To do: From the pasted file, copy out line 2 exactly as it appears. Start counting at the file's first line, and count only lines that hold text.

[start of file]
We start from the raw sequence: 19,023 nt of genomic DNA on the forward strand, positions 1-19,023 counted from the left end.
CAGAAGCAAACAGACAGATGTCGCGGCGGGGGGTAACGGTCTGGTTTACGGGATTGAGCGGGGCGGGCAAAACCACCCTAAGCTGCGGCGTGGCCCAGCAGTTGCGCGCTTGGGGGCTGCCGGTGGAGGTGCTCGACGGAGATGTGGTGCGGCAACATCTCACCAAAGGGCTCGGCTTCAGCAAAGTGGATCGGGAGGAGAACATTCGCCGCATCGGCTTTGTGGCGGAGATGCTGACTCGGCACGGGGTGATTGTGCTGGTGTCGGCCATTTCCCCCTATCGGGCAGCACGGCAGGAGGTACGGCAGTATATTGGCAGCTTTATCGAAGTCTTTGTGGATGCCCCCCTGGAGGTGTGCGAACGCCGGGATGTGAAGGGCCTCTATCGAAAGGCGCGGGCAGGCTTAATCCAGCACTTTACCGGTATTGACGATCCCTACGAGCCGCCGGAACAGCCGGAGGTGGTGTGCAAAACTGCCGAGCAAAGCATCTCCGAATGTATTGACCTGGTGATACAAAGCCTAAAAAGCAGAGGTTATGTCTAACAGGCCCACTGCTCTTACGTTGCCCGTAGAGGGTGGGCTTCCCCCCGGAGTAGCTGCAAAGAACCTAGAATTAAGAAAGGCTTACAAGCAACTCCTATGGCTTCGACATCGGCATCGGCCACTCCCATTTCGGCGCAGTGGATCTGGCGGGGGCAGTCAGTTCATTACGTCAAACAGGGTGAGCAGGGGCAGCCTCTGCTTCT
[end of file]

CAGAAGCAAACAGACAGATGTCGCGGCGGGGGGTAACGGTCTGGTTTACGGGATTGAGCGGGGCGGGCAAAACCACCCTAAGCTGCGGCGTGGCCCAGCAGTTGCGCGCTTGGGGGCTGCCGGTGGAGGTGCTCGACGGAGATGTGGTGCGGCAACATCTCACCAAAGGGCTCGGCTTCAGCAAAGTGGATCGGGAGGAGAACATTCGCCGCATCGGCTTTGTGGCGGAGATGCTGACTCGGCACGGGGTGATTGTGCTGGTGTCGGCCATTTCCCCCTATCGGGCAGCACGGCAGGAGGTACGGCAGTATATTGGCAGCTTTATCGAAGTCTTTGTGGATGCCCCCCTGGAGGTGTGCGAACGCCGGGATGTGAAGGGCCTCTATCGAAAGGCGCGGGCAGGCTTAATCCAGCACTTTACCGGTATTGACGATCCCTACGAGCCGCCGGAACAGCCGGAGGTGGTGTGCAAAACTGCCGAGCAAAGCATCTCCGAATGTATTGACCTGGTGATACAAAGCCTAAAAAGCAGAGGTTATGTCTAACAGGCCCACTGCTCTTACGTTGCCCGTAGAGGGTGGGCTTCCCCCCGGAGTAGCTGCAAAGAACCTAGAATTAAGAAAGGCTTACAAGCAACTCCTATGGCTTCGACATCGGCATCGGCCACTCCCATTTCGGCGCAGTGGATCTGGCGGGGGCAGTCAGTTCATTACGTCAAACAGGGTGAGCAGGGGCAGCCTCTGCTTCT